While I was walking out of the campus, I felt something changed within me. The taste of independence made me a bigger boy with a bigger responsibility.

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Confused of the Future

Eric Jan
11 years old


We are leaving the school soon…

As we anticipate the most important event of our life- the graduation, we also face the making of a very big decision in our elementary lives. We need to make our final choice of where to enroll for high school.

As for me, I have decided to join my brothers, cousins and friends at the Ateneo de Naga University High School. However, my parents convinced me to take the entrance exam to different schools, specifically the Philippine Science High School. “Just try,” they said, so I did.

Early September when we took the qualifying exam and out of 14 there were seven who made it for the second screening. It brought me so much joy to prove that we have learned a lot in our foundation years. The second screening was held early December and from that time I didn’t think much about it.

February 18 was very blessed day for me. In school, rumors began to spread throughout the campus that I was one of the five boys from our school who passed the Philippine Science High School entrance test. Not only that, I also ranked fourth in the whole Bicol region. That means a four-year scholarship in the main campus, monthly allowance and other benefits awaits me.

When I arrived home the same day, my brother told me that I also passed the entrance test in Ateneo de Naga University High School and one of the top ten in the scholarship exam given by the said school. That is 75% discount in my tuition fees. What a luck day it was!

It was Sunday morning when my scholarship in the PSHS was confirmed when I read from Philippine Daily Inquirer the list of qualifiers.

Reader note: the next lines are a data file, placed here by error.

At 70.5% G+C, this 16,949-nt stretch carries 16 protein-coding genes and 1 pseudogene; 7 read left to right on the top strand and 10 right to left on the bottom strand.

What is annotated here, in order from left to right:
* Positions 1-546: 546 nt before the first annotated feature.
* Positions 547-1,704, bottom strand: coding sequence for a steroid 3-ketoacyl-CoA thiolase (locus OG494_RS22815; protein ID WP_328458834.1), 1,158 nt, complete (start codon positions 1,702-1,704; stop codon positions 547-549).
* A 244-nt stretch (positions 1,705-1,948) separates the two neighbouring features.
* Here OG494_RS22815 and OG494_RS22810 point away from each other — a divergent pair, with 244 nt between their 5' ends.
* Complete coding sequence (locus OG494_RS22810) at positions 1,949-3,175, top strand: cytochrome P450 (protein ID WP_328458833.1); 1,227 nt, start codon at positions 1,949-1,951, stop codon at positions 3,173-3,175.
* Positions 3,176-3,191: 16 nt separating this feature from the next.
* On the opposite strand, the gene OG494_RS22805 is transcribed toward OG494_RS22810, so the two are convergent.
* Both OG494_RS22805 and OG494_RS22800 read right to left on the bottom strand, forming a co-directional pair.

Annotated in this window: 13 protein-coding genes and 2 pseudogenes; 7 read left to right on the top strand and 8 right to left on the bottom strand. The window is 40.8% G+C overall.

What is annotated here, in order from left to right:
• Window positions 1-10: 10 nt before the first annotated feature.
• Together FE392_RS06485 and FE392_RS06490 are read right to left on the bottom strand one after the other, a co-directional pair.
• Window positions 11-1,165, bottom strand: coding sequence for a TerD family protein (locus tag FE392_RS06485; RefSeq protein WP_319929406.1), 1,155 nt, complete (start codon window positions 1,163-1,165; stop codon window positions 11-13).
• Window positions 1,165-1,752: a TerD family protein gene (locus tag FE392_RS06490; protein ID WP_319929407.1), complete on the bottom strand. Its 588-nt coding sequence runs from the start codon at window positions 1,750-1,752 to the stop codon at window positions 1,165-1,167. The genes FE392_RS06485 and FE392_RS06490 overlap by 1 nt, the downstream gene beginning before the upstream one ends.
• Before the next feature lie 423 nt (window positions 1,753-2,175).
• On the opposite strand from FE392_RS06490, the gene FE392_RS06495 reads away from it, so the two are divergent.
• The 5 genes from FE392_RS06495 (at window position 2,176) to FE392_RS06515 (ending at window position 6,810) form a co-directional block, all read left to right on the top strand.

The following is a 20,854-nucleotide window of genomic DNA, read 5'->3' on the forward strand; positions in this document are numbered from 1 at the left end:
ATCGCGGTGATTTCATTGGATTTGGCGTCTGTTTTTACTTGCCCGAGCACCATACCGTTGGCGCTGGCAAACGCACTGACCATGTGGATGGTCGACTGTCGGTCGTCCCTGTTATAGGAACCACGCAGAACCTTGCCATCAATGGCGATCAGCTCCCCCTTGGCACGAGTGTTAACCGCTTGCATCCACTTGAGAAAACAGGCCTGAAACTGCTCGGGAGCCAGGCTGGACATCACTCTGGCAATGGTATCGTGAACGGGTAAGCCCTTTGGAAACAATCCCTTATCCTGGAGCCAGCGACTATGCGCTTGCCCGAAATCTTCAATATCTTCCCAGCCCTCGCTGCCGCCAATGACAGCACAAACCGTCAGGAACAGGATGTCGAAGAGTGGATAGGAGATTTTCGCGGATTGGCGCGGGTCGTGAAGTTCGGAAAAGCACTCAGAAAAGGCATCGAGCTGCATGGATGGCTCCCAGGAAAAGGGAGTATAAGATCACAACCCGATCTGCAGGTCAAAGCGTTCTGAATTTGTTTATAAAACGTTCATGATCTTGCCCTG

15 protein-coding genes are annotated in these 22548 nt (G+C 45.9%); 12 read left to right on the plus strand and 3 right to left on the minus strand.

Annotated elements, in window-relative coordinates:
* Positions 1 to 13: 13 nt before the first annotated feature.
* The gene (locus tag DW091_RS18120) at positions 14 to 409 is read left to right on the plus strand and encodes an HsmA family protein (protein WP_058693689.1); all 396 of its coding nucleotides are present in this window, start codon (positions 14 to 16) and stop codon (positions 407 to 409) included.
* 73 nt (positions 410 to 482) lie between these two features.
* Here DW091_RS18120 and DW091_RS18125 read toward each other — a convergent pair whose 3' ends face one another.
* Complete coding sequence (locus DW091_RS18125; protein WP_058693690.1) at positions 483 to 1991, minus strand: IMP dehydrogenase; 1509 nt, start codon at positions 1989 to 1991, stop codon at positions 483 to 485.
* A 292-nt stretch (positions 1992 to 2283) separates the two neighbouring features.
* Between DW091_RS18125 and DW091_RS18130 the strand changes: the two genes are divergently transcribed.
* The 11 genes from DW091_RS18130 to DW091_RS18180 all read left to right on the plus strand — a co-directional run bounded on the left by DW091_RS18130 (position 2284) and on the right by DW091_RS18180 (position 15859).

Where will I go? I am confused where to…my relatives said I should enroll in PSHS main campus in Diliman but can I really stay away from them?

God help me…but I am really confused.

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Unforgettable Vacation

Gian Carlo 
10 years old


It was a wonderful feeling to visit the land of milk and honey…America.

My vacation in the US was fun and full of adventure. We traveled as family and we stayed in a magnificent hotel in Los Angeles.


In our first night, my mother told me to sleep early because our first tour will be in Disneyland. I couldn’t sleep feeling excited for the next day. We woke up early and rode shuttle bus to Disneyland. There, I enjoyed almost all the rides and treasured every minute of it. My favorites were Pirates of the Caribbean and roller coaster. They were the greatest rides of my life.

Our next stop was downtown L.A., Hollywood and Universal Studio. Universal Studio is an amazing place. There, I watched 4D Shrek movie where it seems like I was also inside the screen. I also saw Julia Roberts inside a limousine and she waved her hand at me.

Our trip will not be complete without visiting other tourist spots like Solveng, Danish Village, a place that exactly looks like Denmark because of the buildings, structure of the houses and windmills in the fields. Yosemite park was a very cold park where I saw cascading waterfalls and got to feed exotic kinds of birds surrounded with colorful flowers. We stayed overnight in a travelodge.

The following day we left for a tour in Hearst castle, a castle used to be run by a rich businessman. It was built on top of a hill. My parents seemed to like it but for me it looked like haunted.

Our next destination was San Francisco. It was such an adorable city. We went to Pier 39 and watched marine animals in the aquarium of the bay. I enjoyed it so much because I was able to touch some of the aquatic animals like baby sharks and star fingers. I also had my face painted like a snake. It was really fun that I didn’t want anymore my face to be washed.

That night, we just had a warm bath and immediately we fixed our things because my uncle was coming to pick us up. The rest of our vacation will be with the relatives.

The days spent with my cousins were also very memorable. They introduced me to their American friends and playmates. We went biking, playing basketball and computers.

We also traveled to Nevada and Lake Tahoe. It was such a great place because it was there that I experienced snow for the first time. We ski all day, made snowman and played snow fight.

When I saw my mom and dad one morning packing our things, I knew my vacation was over. I felt sad because I will surely miss everything in America. However, thinking about my schoolmates, friends and relatives left in the Philippines made me realized that I missed home.

That vacation was also a learning experience for me. It helped me become independent with the absence of my yaya. It also motivated me to study well and finish my studies so that one day, I will have another chance to work and start my life in the land of milk and honey.